MEREDITH: You'd find yourself almost running back.
RICHARD: Yeah. But when I left college and started just doing music, it took about three years to come to terms with not having to work at a job. Having all the time I wanted wasn't so good — it was hard to be happy, even though it was what I'd wanted for ages. I had a bit of cash, I didn't have to get a job, but it wasn't as exciting as coming home and looking forward to making music.

MEREDITH: And now ...
RICHARD: I got used to it, and now I really love it.

MEREDITH: You must have thousands and thousands of tracks. How do you choose which ones you want to release?
RICHARD: I'm not into releasing every track I've done. Some are sort of personal, some are written for specific people. You wouldn't want anyone else to get those. They're like my little babies. Others, I really don't care about at all.

MEREDITH: Would you ever want to do an over-the-top, chart-busting pop song?
RICHARD: How do you know I haven't? [laughs] I've done loads of secret things. There are quite a few that no one has come close to guessing. But then, a lot of people think everything electronic is mine. I get credited for so many things, it's incredible. I'm practically everyone, I reckon — everyone and nobody.

MEREDITH: Well, people expect you to do such varied things. You're the opposite of someone like Squarepusher, for example. His work is so distinctive that any track I've ever heard, including the unreleased stuff you were playing off your computer, is instantly recognizable. Whereas most of your stuff is radically different from track to track.
RICHARD: It's funny, with pop music there's usually no doubt whether you're hearing a certain singer or not. But with a lot of electronic artists, you'll be like, "This artist is really amazing, they're the best in the world, but is this track by them? "

MEREDITH: I see a mask of your face on the wall. It's from one of the Chris Cunningham videos, right?
RICHARD: Yeah, it's from Come to Daddy.

RICHARD: Quite disturbing isn't it? My girlfriend and I have scared each other so many times with that fucking thing. I'll wear it to bed and put the covers over myself, then sort of cuddle up to her and wait for her to turn around. Once she went to stroke my face and I had it on! [laughs] Then she did the exact same thing to me three months later.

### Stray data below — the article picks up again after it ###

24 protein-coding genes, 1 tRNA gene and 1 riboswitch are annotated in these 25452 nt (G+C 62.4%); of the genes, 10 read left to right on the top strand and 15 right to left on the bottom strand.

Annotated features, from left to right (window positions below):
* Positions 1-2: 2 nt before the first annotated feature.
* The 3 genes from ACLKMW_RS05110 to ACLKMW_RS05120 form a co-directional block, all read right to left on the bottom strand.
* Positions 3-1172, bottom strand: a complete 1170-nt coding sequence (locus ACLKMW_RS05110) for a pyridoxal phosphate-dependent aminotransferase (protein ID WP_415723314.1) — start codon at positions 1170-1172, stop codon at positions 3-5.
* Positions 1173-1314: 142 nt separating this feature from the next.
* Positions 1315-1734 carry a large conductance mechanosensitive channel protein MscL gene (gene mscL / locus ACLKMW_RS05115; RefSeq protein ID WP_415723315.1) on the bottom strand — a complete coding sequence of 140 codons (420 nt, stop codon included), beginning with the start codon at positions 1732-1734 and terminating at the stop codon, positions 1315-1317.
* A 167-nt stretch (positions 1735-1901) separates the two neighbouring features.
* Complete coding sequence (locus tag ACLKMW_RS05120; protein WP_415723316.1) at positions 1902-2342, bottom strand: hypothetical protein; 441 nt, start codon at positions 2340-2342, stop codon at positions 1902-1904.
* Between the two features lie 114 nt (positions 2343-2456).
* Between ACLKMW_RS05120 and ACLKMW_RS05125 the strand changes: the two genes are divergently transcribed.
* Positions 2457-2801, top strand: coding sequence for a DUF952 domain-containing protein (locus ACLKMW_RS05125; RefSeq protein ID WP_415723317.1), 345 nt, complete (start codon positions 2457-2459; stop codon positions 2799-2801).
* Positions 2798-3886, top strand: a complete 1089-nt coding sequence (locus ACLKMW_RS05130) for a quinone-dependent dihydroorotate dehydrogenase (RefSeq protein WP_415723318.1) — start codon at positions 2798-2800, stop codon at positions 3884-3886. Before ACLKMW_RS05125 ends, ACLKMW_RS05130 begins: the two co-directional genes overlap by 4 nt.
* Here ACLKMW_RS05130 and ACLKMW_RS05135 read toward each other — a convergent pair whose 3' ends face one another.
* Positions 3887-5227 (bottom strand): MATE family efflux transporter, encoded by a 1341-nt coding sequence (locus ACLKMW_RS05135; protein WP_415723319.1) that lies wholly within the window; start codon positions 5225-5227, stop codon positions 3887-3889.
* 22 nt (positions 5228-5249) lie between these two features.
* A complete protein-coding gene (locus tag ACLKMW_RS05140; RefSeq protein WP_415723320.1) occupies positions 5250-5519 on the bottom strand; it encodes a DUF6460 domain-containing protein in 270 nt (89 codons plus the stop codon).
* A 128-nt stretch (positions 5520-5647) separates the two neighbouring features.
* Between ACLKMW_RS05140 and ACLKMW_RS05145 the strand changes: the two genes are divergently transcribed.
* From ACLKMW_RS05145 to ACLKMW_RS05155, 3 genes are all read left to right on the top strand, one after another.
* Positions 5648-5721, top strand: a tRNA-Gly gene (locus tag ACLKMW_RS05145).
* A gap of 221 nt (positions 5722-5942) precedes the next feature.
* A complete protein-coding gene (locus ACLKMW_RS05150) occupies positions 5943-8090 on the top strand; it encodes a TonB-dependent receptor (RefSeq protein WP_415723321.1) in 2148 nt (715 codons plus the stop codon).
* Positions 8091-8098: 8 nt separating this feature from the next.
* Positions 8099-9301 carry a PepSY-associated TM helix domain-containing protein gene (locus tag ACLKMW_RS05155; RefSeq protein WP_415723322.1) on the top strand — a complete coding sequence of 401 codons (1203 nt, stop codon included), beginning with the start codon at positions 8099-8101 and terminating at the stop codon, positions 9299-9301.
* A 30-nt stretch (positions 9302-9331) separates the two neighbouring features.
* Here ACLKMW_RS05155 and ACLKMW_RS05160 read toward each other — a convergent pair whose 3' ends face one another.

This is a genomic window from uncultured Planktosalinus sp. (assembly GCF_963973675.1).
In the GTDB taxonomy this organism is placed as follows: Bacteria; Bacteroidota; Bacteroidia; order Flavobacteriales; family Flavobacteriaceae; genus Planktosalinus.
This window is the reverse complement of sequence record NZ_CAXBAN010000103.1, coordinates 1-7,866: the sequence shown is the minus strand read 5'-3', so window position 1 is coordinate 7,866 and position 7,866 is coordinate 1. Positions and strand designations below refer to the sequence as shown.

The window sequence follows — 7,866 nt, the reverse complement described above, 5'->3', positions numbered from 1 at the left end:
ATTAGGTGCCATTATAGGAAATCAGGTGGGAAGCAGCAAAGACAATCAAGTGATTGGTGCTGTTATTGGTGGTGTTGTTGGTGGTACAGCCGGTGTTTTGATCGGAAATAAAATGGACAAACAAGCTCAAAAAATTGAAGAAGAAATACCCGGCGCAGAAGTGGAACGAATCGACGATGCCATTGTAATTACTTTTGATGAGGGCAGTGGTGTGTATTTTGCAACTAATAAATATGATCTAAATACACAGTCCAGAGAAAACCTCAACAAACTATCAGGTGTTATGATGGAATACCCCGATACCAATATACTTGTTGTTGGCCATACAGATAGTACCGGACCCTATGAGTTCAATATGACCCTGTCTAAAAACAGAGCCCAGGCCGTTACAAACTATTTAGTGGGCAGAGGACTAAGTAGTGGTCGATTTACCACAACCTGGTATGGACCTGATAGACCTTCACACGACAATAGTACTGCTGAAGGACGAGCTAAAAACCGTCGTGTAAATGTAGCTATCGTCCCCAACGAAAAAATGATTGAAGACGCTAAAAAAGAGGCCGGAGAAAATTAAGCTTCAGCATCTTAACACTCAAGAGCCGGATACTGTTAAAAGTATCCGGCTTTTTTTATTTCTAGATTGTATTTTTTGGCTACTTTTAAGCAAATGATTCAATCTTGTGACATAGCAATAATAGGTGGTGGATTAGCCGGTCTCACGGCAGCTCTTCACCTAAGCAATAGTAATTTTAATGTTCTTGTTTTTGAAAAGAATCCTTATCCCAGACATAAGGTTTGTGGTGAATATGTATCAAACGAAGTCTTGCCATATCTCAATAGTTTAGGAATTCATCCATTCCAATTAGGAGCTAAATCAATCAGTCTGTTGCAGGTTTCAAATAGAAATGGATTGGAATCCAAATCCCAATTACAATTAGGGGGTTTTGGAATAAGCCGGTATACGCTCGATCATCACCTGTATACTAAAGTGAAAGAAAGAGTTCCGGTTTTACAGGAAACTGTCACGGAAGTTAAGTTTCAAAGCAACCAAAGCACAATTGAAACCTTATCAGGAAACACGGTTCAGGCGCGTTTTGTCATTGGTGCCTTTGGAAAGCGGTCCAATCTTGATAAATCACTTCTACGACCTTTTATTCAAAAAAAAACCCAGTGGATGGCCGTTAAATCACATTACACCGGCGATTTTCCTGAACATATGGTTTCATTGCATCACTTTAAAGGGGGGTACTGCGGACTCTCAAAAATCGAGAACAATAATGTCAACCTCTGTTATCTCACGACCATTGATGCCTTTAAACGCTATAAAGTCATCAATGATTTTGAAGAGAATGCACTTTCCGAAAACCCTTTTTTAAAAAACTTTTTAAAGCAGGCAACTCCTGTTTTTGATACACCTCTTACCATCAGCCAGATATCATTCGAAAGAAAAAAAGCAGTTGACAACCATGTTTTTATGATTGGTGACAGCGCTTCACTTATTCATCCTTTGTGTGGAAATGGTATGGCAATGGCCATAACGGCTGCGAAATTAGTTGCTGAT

MEREDITH: What's it made of?
RICHARD: Silicone. They cast my face, but it didn't look anything like me — it looked like I was taking a dump. So they had to sculpt it from photos instead. Quite well done, except they didn't give me any eyebrows. And they're not my teeth. All the masks are different. The black ones are really lush — they were for the Windowlicker video.

MEREDITH: Both of those Chris Cunningham videos are amazing. They really connect with your music.
RICHARD: It's funny, sometimes people refer to those as "my videos. " It's my music, but they're not my videos. I didn't make them.

MEREDITH: Both Windowlicker and Come to Daddy poke fun at certain genres. Come to Daddy seems like it's saying, "Black metal rules, but this is how it should be done! " And Windowlicker is like, "R&B, I love you dearly, but have you no shame? "
RICHARD: I've worked in so many genres, though. People always think that I consciously manufacture those ideas. I'm always envious of people who do only one thing — I think that would be quite relaxing. But I definitely wouldn't want to make the same sort of music all the time. I'd go mad. Come to Daddy came about while I was just hanging around my house, getting pissed and doing this crappy death metal jingle. Then it got marketed, and a video was made, and this little idea that I had, which was a joke, turned into something huge. It wasn't right at all.

MEREDITH: You're not into the whole "show-biz" thing.
RICHARD: Well, I'm not into the big media effort. It was good for a while, but I'll never do it again. I might make other videos, but I'll never make another that gets into the mainstream.

MEREDITH: Those tracks got into the mainstream?
RICHARD: Pretty much. Come to Daddy was going to go well massive — not in America, but over here. It got to about 16 in the charts, and it was on the way to the top. I had to withdraw the record for a week, just so it would drop out again. I just about kept a lid on it.

MEREDITH: Why would you do that?
RICHARD: I think it's bad to be really well known, because you end up in people's faces whether they like you or not. That's a really horrible thought. The shittiest thing about famous people is that they just assume everyone wants to listen to them or look at them all the time.

MEREDITH: That's the beauty of the internet, I guess. You can choose your own content instead being bombarded with the crap that's been chosen for you.
RICHARD: I suppose all media will be like that sooner or later. People will have to engage their brains and decide what they want to listen to or see. At the moment most people don't do that. They just turn on the TV and are quite happy to be fed whatever is being transmitted. In America you have more choices, though there's not actually any content. But in Britain, there are still only five channels.

MEREDITH: And even that's a fairly recent development.
RICHARD: Right. Until I was a teenager, there were only three channels. It was brilliant, because everyone watched the same programs. So if you know someone's age, you also know which programs they saw millions of times, just sitting there watching TV with their parents.

MEREDITH: Television used to be more of an event. People would watch it while on the phone with a friend.
RICHARD: People still do that, they just do it on mobiles. I know, because I've got a mobile scanner and I listen in on conversations. Late at night, loads of couples phone each other up and watch films together. It's a really popular pastime. I could listen to it for hours. As they're watching their film, you can turn the TV on and watch it with them. You get the commentary simultaneously. If you listen for more than fifteen minutes, you always get something spicy.

© index magazinegelatin1
Richard D. James by Wolfgang Tillmans, 2001
© index magazinetobias
Richard D. James by Wolfgang Tillmans, 2001